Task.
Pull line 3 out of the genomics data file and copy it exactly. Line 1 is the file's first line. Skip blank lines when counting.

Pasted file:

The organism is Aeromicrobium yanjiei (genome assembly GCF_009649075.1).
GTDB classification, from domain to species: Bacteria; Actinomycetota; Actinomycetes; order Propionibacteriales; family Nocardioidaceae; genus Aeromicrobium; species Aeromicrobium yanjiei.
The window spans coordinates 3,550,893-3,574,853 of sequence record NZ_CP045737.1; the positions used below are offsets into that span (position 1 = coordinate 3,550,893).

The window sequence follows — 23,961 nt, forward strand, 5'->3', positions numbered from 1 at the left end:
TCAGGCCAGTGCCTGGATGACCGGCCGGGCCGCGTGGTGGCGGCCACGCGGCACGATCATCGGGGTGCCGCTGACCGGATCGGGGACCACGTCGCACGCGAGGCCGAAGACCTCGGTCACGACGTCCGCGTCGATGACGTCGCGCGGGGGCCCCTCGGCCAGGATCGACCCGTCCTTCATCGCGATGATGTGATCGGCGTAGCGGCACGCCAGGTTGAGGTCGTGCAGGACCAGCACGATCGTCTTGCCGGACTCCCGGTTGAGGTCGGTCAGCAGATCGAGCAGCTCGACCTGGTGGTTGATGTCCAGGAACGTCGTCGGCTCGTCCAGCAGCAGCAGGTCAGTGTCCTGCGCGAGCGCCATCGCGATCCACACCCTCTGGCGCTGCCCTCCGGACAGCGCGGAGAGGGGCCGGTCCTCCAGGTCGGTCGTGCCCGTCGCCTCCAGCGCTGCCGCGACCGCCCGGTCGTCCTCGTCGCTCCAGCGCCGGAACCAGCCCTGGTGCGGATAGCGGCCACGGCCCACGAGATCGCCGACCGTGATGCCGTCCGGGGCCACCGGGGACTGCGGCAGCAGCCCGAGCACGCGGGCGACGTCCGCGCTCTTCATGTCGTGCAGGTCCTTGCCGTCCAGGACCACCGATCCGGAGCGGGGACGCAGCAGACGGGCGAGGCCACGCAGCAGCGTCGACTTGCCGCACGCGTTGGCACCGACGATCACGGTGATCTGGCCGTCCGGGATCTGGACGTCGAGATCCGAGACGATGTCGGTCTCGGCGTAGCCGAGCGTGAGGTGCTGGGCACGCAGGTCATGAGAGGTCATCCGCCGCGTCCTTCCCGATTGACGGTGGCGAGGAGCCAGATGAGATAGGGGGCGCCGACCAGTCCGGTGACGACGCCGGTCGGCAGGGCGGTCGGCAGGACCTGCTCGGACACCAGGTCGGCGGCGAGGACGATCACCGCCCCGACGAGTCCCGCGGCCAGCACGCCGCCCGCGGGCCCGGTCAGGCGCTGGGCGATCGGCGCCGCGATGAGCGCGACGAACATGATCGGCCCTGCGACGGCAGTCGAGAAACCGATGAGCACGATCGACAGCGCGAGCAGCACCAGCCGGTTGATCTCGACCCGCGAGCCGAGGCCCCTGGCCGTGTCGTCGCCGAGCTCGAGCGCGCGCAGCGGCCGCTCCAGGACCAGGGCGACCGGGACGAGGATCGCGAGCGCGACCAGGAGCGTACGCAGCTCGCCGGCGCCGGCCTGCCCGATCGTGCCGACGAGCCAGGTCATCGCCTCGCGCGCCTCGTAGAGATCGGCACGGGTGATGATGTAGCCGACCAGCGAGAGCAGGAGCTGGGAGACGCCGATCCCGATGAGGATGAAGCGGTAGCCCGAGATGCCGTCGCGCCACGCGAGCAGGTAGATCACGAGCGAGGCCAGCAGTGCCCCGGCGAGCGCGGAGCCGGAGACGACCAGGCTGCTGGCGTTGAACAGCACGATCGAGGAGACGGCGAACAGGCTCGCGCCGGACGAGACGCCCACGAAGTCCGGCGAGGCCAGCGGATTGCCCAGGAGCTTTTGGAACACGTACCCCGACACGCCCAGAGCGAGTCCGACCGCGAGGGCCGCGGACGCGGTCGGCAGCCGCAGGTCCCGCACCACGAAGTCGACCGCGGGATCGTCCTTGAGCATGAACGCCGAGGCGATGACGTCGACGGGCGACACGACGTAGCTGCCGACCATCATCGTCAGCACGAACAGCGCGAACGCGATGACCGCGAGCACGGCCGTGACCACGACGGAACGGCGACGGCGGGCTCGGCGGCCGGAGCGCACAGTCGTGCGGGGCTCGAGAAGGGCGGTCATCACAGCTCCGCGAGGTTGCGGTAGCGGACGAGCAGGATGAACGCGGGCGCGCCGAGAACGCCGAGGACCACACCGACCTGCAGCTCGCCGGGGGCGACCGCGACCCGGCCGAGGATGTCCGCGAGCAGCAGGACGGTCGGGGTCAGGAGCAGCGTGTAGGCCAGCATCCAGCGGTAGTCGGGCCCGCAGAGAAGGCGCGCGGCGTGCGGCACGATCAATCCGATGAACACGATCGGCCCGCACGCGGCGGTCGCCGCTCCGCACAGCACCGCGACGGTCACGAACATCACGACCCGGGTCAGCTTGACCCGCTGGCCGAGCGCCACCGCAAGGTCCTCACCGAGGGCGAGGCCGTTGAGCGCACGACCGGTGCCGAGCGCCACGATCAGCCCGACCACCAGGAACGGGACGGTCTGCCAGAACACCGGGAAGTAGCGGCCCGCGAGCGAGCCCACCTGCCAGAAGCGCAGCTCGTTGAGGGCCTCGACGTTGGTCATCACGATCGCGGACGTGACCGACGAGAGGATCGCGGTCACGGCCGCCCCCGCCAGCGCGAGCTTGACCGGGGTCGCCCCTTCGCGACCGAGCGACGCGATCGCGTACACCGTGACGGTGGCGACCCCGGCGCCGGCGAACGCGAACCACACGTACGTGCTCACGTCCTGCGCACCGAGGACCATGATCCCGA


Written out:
The window spans coordinates 3,550,893-3,574,853 of sequence record NZ_CP045737.1; the positions used below are offsets into that span (position 1 = coordinate 3,550,893).